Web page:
IEEE President’s Note: We’re Committed to Diversity, Equity, and Inclusion

Introducing new policies and resources

3 min read
Photo of Susan K. Land, IEEE president and CEO.
Photo: Susan K. Land

IEEE’s mission to foster technological innovation and excellence to benefit humanity requires the talents and perspectives of people with different personal, cultural, and technical backgrounds. In support of this mission—and to aid our members and volunteers—it is vital that members have a safe and inclusive place for collegial discourse and that all feel included and that they belong.

IEEE reinforced its support for diversity and inclusion in 2019 when the IEEE Board of Directors adopted the following: “IEEE is committed to advancing diversity in the technical profession, and to promoting an inclusive and equitable culture that welcomes, engages, and rewards all who contribute to the field, without regard to race, religion, gender, disability, age, national origin, sexual orientation, gender identity, or gender expression.”

Last year the three presidents of IEEE emphasized that commitment with the following: “IEEE is, and remains, strongly committed to diversity, equity, and inclusion and we see no place for hatred and discrimination in our communities.”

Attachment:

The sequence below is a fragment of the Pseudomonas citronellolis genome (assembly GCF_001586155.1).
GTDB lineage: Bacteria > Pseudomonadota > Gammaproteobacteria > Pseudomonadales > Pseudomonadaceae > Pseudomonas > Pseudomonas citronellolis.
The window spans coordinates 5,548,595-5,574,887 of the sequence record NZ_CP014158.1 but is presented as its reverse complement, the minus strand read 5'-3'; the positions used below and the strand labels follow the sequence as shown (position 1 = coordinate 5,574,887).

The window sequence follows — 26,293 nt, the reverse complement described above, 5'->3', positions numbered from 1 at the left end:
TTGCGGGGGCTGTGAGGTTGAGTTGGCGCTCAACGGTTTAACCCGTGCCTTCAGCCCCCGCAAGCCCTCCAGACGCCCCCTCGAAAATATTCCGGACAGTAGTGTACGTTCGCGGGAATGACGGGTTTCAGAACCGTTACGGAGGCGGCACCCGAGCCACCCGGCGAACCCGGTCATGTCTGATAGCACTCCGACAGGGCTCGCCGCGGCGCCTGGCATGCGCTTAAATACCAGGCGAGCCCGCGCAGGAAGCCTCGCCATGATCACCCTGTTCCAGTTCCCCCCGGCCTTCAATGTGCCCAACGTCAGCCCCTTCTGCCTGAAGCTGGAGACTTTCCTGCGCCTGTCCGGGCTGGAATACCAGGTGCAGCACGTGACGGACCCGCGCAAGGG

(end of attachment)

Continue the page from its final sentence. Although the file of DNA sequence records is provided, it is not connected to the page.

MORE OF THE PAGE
Both statements reflect IEEE’s longstanding commitment to engage diverse perspectives for the betterment of the engineering profession and ensure a welcoming environment that equitably engages, supports, and recognizes the diverse individuals dedicated to advancing technology for the benefit of humanity.

I think it was very important for the organization to make these public statements, as it shows that IEEE believes that embracing diversity and inclusion as organizational values is a way to intentionally increase its ability to listen to, and empower all stakeholders.


IEEE has supported diversity and inclusion for many years through numerous efforts and programs. A number of committees within IEEE have been doing important work in these areas over the past few years. Along with many other dedicated volunteers, 2019 IEEE President José M. F. Moura and Andrea Goldsmith, chair of the IEEE Ad Hoc Committee on Diversity, Inclusion, and Professional Ethics since its inception in 2019, were key leaders.